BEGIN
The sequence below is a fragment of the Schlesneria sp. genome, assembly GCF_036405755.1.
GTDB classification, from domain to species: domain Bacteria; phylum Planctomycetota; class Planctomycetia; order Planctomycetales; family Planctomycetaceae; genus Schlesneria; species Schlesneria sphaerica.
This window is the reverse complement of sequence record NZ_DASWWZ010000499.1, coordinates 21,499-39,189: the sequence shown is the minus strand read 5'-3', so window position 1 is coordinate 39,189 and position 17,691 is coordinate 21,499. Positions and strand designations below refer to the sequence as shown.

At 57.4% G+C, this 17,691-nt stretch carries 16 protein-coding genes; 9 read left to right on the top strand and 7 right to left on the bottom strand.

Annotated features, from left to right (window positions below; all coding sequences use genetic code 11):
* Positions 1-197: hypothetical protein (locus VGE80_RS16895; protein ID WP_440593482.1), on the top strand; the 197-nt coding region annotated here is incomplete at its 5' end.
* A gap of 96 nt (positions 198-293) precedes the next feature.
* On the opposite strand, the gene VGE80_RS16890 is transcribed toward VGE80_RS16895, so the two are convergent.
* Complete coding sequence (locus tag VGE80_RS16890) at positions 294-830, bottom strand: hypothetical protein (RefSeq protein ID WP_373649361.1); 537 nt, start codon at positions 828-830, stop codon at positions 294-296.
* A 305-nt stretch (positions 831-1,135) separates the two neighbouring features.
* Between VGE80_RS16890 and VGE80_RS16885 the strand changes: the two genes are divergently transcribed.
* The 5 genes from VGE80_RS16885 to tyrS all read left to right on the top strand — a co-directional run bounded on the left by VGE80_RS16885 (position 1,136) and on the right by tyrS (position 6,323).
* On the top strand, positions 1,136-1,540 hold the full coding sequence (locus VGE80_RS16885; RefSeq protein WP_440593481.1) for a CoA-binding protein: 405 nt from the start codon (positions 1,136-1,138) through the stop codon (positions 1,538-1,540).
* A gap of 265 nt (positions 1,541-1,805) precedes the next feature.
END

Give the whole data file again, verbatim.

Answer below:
The sequence below is a fragment of the Schlesneria sp. genome, assembly GCF_036405755.1.
GTDB classification, from domain to species: domain Bacteria; phylum Planctomycetota; class Planctomycetia; order Planctomycetales; family Planctomycetaceae; genus Schlesneria; species Schlesneria sphaerica.
This window is the reverse complement of sequence record NZ_DASWWZ010000499.1, coordinates 21,499-39,189: the sequence shown is the minus strand read 5'-3', so window position 1 is coordinate 39,189 and position 17,691 is coordinate 21,499. Positions and strand designations below refer to the sequence as shown.

At 57.4% G+C, this 17,691-nt stretch carries 16 protein-coding genes; 9 read left to right on the top strand and 7 right to left on the bottom strand.

Annotated features, from left to right (window positions below; all coding sequences use genetic code 11):
* Positions 1-197: hypothetical protein (locus VGE80_RS16895; protein ID WP_440593482.1), on the top strand; the 197-nt coding region annotated here is incomplete at its 5' end.
* A gap of 96 nt (positions 198-293) precedes the next feature.
* On the opposite strand, the gene VGE80_RS16890 is transcribed toward VGE80_RS16895, so the two are convergent.
* Complete coding sequence (locus tag VGE80_RS16890) at positions 294-830, bottom strand: hypothetical protein (RefSeq protein ID WP_373649361.1); 537 nt, start codon at positions 828-830, stop codon at positions 294-296.
* A 305-nt stretch (positions 831-1,135) separates the two neighbouring features.
* Between VGE80_RS16890 and VGE80_RS16885 the strand changes: the two genes are divergently transcribed.
* The 5 genes from VGE80_RS16885 to tyrS all read left to right on the top strand — a co-directional run bounded on the left by VGE80_RS16885 (position 1,136) and on the right by tyrS (position 6,323).
* On the top strand, positions 1,136-1,540 hold the full coding sequence (locus VGE80_RS16885; RefSeq protein WP_440593481.1) for a CoA-binding protein: 405 nt from the start codon (positions 1,136-1,138) through the stop codon (positions 1,538-1,540).
* A gap of 265 nt (positions 1,541-1,805) precedes the next feature.